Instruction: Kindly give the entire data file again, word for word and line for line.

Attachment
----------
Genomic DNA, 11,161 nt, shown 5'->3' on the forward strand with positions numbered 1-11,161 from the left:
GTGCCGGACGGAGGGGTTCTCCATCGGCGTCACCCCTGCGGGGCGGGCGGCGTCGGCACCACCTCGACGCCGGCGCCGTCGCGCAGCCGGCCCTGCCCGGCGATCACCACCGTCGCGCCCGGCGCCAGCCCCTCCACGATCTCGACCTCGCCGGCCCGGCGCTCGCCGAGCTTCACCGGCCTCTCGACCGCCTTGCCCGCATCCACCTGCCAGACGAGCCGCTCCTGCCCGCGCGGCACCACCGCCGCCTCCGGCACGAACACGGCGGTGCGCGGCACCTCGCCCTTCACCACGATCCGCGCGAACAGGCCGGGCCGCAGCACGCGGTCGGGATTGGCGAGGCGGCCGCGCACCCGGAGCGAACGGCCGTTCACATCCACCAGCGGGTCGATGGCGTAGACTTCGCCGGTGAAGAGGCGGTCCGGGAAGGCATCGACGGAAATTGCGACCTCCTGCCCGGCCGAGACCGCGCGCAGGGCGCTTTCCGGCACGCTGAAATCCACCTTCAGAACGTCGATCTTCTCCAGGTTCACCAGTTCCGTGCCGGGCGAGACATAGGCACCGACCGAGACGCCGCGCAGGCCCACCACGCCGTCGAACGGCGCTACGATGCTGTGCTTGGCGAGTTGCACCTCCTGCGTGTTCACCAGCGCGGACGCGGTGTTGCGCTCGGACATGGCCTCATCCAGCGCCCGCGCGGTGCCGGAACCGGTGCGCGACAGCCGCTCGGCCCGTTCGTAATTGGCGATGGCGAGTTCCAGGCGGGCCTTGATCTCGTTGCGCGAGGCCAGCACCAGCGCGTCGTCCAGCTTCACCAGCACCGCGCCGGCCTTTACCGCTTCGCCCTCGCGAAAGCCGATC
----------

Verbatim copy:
Genomic DNA, 11,161 nt, shown 5'->3' on the forward strand with positions numbered 1-11,161 from the left:
GTGCCGGACGGAGGGGTTCTCCATCGGCGTCACCCCTGCGGGGCGGGCGGCGTCGGCACCACCTCGACGCCGGCGCCGTCGCGCAGCCGGCCCTGCCCGGCGATCACCACCGTCGCGCCCGGCGCCAGCCCCTCCACGATCTCGACCTCGCCGGCCCGGCGCTCGCCGAGCTTCACCGGCCTCTCGACCGCCTTGCCCGCATCCACCTGCCAGACGAGCCGCTCCTGCCCGCGCGGCACCACCGCCGCCTCCGGCACGAACACGGCGGTGCGCGGCACCTCGCCCTTCACCACGATCCGCGCGAACAGGCCGGGCCGCAGCACGCGGTCGGGATTGGCGAGGCGGCCGCGCACCCGGAGCGAACGGCCGTTCACATCCACCAGCGGGTCGATGGCGTAGACTTCGCCGGTGAAGAGGCGGTCCGGGAAGGCATCGACGGAAATTGCGACCTCCTGCCCGGCCGAGACCGCGCGCAGGGCGCTTTCCGGCACGCTGAAATCCACCTTCAGAACGTCGATCTTCTCCAGGTTCACCAGTTCCGTGCCGGGCGAGACATAGGCACCGACCGAGACGCCGCGCAGGCCCACCACGCCGTCGAACGGCGCTACGATGCTGTGCTTGGCGAGTTGCACCTCCTGCGTGTTCACCAGCGCGGACGCGGTGTTGCGCTCGGACATGGCCTCATCCAGCGCCCGCGCGGTGCCGGAACCGGTGCGCGACAGCCGCTCGGCCCGTTCGTAATTGGCGATGGCGAGTTCCAGGCGGGCCTTGATCTCGTTGCGCGAGGCCAGCACCAGCGCGTCGTCCAGCTTCACCAGCACCGCGCCGGCCTTTACCGCTTCGCCCTCGCGAAAGCCGATC